Pursue Your Happiness: Pay Early and Pay More

Positive Thinking is One Way to Pursue Happiness. If You are Saddled with Debt, another Way is to Create a Positive Balance in Your Bank Account by Paying Installments Early.

– by Laura Mauney

The best advice I ever received in a college class was:

Whether you are an employee or employer, you work for yourself and your family first.

The same principle applies to debt obligations. Sure, a bank may have done you a favor with a loan or credit card approval, but your efforts to return the money should be executed in a way that benefits you first by enabling you to pay down the borrowed amount quickly.

If you really want to "occupy" Wall Street, pay your student loan and credit card installments as soon as you receive the bills, rather than wait for the due date. The earlier you pay, the less interest lenders earn off of you.

Fed up with daily robo-calls? Want to see everyone who works in the “Harassment Department” fired for life? Sick of seeing as much as 89% of your hard earned monthly installment payment go to interest? Don’t let the Interest-Mongers ruin your future! Pay Early!

By making monthly student loan and credit card payments on the day statements are posted, you will:

  • Diminish lender profits.
  • Save a small fortune.
  • Pay off the principal faster.
  • Improve your credit score.

Why? Accrued interest added to your debt each day between the post date and the due date for a monthly bill is how lenders profiteer off student loans and credit cards for decades into the future.

When you pay early, less additional interest accrues, and a greater balance of your payment is applied to the amount originally borrowed.

Over time, because your balance drops faster, you will pay less to the lender overall, and keep more of your hard earned pay for yourself and your family.

The following table shows the difference between a few months of student loan payments based on the number of days paid ahead of the due date:

When Paid Applied to Principal
20 Days Ahead 75%
3 Days Ahead 50%
On Due Date 35%

Best case scenario is to pay off student loans and credit card debt in a lump sum. This may require winning the lottery, inventing the next Facebook or Google, becoming a movie star, inheriting a fortune, or experiencing some other amazing windfall. Take a moment to calculate the odds on any of that actually happening, then let’s move on to the next tactic…

Second best case is to pay on the closing date of the bill, which should be posted on the online or paper statement (invoice), and to pay more than the minimum.

Third best case is to pay the installment in weekly increments, which is easily accomplished when you pay online.

Fourth best case is to pay more than the monthly minimum on the due date.

Early payments that include more than the monthly minimum create a particularly lucrative scenario for the payor.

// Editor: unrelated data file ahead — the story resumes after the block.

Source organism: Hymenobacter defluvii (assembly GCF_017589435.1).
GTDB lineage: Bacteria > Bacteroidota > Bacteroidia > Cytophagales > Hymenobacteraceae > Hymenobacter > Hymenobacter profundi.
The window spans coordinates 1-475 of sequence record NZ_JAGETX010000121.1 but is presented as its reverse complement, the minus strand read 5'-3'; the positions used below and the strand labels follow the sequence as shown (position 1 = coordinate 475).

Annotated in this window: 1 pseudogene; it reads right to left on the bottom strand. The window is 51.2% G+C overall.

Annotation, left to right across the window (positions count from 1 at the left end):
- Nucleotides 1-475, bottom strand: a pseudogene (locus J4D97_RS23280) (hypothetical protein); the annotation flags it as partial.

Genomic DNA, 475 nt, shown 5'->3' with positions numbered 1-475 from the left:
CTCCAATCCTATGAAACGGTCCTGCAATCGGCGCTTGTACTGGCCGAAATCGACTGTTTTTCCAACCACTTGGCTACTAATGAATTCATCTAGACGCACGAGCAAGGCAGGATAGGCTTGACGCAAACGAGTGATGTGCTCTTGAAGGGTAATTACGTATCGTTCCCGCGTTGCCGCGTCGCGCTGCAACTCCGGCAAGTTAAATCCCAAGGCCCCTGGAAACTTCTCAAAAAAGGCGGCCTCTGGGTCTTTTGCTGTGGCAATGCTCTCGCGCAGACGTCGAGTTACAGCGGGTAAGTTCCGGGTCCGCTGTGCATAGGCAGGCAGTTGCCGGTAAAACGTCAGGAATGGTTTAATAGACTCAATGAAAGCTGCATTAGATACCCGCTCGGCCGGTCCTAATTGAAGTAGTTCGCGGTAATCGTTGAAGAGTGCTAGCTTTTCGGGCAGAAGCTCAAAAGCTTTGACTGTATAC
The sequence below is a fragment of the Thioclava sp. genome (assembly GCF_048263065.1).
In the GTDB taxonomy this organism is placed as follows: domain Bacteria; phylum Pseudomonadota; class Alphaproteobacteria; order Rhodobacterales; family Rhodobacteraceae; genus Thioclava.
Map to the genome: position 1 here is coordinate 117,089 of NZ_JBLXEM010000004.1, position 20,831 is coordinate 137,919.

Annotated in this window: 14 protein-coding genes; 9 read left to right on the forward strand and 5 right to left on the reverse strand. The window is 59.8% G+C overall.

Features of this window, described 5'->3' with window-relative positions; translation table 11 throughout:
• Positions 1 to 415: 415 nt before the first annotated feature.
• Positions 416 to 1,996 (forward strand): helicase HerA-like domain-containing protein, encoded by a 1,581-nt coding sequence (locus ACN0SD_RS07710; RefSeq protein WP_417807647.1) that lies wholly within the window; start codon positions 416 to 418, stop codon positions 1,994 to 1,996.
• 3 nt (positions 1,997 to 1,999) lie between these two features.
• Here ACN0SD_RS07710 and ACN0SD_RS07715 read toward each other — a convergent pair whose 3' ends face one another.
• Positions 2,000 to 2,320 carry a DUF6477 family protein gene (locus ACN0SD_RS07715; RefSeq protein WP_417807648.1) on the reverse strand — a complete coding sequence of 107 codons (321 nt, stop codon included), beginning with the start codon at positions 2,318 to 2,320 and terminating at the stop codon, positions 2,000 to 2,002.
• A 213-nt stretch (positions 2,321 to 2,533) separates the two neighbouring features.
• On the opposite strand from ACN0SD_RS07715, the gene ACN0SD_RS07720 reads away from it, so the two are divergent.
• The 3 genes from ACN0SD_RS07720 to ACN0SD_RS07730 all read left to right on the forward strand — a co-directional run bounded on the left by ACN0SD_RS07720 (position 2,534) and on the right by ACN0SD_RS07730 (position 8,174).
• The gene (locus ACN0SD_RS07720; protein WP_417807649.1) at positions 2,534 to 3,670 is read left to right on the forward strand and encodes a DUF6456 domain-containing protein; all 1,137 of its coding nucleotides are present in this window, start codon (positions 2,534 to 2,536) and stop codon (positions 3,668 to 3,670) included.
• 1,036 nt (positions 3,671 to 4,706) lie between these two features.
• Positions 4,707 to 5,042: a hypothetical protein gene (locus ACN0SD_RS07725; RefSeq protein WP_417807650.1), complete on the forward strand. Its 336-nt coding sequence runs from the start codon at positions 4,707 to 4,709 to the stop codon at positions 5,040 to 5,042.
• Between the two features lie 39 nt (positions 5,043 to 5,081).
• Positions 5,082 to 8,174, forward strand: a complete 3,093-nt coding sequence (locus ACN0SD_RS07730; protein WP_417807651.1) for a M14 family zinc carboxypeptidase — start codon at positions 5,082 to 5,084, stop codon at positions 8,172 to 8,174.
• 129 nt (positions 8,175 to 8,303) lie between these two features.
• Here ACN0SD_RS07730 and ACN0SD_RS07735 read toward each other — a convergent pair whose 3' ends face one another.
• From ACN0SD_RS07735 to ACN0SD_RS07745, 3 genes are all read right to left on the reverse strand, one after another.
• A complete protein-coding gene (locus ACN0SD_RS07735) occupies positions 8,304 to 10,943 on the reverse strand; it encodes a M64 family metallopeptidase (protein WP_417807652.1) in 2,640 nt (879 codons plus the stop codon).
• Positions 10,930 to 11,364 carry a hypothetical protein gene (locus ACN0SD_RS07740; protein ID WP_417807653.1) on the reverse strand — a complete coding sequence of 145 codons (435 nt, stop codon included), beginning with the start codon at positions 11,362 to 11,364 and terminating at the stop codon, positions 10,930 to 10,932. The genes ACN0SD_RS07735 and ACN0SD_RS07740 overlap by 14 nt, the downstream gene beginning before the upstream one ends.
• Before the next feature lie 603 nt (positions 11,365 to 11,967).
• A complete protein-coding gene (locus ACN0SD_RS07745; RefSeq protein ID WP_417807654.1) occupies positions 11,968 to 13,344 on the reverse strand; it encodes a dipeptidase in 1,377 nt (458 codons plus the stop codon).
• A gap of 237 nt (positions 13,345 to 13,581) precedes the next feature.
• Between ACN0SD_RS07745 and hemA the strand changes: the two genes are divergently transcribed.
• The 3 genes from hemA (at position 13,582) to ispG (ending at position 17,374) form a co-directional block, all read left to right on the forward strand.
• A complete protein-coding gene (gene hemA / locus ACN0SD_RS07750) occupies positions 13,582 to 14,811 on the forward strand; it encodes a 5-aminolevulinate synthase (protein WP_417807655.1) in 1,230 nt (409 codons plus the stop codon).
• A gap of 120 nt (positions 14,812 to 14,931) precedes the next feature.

If your monthly budget is too tight to shift all your payment dates at once, start by rescheduling one loan account, then gradually reschedule the other accounts until the entire pay schedule is re-aligned to the closing dates. Starting with student loans, if you have them, will benefit your bank account the most.

Beware of Sneaky Rip-Off Tricks:

If you pay online, be sure to check the default date in the payment date field to make sure the current or next day is chosen for your payment. Some creditors automatically post the due date as the payment date.

Worst case scenario is to enroll in Auto-Pay for only the minimum required on the due date. Auto-pay, which is touted as a convenience to the payor, often pushes the payment date as late as possible to maximize accrued interest.

Additionally, if an Auto-Pay transaction hits your bank account when you are short of funds, you may overdraw, which in turn can generate a disastrous cascade of fines and penalties that further depletes your earnings.

Students and graduates: tell your friends. Teachers: tell your students. Co-signers who get stuck with the bill – pay early, too!

The Student Loan Fairness Act

Legislation is in the works to delimit exploitation of college borrowers, and offset the damage already done to students and co-signers who had no idea what they were getting into when they accepted private loans for college.

Click here to read the bill and add your name as a citizen co-sponsor.

Until the new law passes and is signed, paying as early as possible, and preferably paying more than the minimum each month, will counteract lender exploitation and help borrowers get ahead.

Consumer Financial Protection Bureau

If a creditor harasses you unreasonably during periods of hardship, you can report them here: US Consumer Financial Protection Bureau (CFPB), a department established by the Obama administration in the wake of the 2008 economic collapse.

ImgFlip.com served as the generator for the meme shown above.

About Laura Mauney

Laura Mauney is a writer who thinks she is a photographer. Professionally, she specializes in online marketing, and creating, organizing and managing creative assets and user-friendly information for websites. She is also a mother. Her photo blogs include Flowers in Urbia and Trees in Urbia.

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